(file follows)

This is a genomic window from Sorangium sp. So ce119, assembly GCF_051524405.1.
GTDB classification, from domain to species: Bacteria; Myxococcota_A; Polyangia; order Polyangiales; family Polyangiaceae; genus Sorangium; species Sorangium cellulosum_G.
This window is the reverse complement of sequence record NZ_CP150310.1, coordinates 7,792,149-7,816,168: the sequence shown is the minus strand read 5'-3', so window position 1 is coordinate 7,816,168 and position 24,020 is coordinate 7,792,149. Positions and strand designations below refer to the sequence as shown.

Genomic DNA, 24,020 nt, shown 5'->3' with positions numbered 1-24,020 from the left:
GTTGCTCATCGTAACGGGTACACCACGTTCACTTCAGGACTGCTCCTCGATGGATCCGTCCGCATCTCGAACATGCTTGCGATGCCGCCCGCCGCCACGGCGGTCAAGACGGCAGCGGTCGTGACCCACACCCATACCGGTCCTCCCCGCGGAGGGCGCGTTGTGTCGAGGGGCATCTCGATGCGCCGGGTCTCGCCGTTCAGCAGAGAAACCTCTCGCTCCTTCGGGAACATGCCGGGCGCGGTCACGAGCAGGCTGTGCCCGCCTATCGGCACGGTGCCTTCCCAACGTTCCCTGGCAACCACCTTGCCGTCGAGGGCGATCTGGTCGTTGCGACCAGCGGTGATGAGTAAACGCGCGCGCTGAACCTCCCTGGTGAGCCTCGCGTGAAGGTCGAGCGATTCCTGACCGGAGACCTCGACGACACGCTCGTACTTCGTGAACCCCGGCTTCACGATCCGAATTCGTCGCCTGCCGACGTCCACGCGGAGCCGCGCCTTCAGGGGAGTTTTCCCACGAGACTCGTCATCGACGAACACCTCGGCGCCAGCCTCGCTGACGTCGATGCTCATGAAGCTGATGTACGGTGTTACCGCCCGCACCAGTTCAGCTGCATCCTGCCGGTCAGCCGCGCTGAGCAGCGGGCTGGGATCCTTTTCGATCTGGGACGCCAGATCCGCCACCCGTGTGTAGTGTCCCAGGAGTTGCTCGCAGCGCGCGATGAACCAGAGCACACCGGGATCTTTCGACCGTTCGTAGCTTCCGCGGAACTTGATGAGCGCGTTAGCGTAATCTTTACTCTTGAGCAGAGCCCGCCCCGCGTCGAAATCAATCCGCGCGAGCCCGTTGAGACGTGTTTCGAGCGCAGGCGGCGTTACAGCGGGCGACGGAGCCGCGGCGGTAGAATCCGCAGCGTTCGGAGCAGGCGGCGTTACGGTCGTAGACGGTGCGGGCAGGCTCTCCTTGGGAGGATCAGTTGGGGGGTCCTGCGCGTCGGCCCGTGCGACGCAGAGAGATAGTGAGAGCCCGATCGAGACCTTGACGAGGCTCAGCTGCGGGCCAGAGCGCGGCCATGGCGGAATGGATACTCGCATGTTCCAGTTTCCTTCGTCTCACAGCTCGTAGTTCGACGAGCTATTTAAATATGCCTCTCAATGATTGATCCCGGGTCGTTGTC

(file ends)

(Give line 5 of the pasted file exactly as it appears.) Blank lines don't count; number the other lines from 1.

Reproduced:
GTTGCTCATCGTAACGGGTACACCACGTTCACTTCAGGACTGCTCCTCGATGGATCCGTCCGCATCTCGAACATGCTTGCGATGCCGCCCGCCGCCACGGCGGTCAAGACGGCAGCGGTCGTGACCCACACCCATACCGGTCCTCCCCGCGGAGGGCGCGTTGTGTCGAGGGGCATCTCGATGCGCCGGGTCTCGCCGTTCAGCAGAGAAACCTCTCGCTCCTTCGGGAACATGCCGGGCGCGGTCACGAGCAGGCTGTGCCCGCCTATCGGCACGGTGCCTTCCCAACGTTCCCTGGCAACCACCTTGCCGTCGAGGGCGATCTGGTCGTTGCGACCAGCGGTGATGAGTAAACGCGCGCGCTGAACCTCCCTGGTGAGCCTCGCGTGAAGGTCGAGCGATTCCTGACCGGAGACCTCGACGACACGCTCGTACTTCGTGAACCCCGGCTTCACGATCCGAATTCGTCGCCTGCCGACGTCCACGCGGAGCCGCGCCTTCAGGGGAGTTTTCCCACGAGACTCGTCATCGACGAACACCTCGGCGCCAGCCTCGCTGACGTCGATGCTCATGAAGCTGATGTACGGTGTTACCGCCCGCACCAGTTCAGCTGCATCCTGCCGGTCAGCCGCGCTGAGCAGCGGGCTGGGATCCTTTTCGATCTGGGACGCCAGATCCGCCACCCGTGTGTAGTGTCCCAGGAGTTGCTCGCAGCGCGCGATGAACCAGAGCACACCGGGATCTTTCGACCGTTCGTAGCTTCCGCGGAACTTGATGAGCGCGTTAGCGTAATCTTTACTCTTGAGCAGAGCCCGCCCCGCGTCGAAATCAATCCGCGCGAGCCCGTTGAGACGTGTTTCGAGCGCAGGCGGCGTTACAGCGGGCGACGGAGCCGCGGCGGTAGAATCCGCAGCGTTCGGAGCAGGCGGCGTTACGGTCGTAGACGGTGCGGGCAGGCTCTCCTTGGGAGGATCAGTTGGGGGGTCCTGCGCGTCGGCCCGTGCGACGCAGAGAGATAGTGAGAGCCCGATCGAGACCTTGACGAGGCTCAGCTGCGGGCCAGAGCGCGGCCATGGCGGAATGGATACTCGCATGTTCCAGTTTCCTTCGTCTCACAGCTCGTAGTTCGACGAGCTATTTAAATATGCCTCTCAATGATTGATCCCGGGTCGTTGTC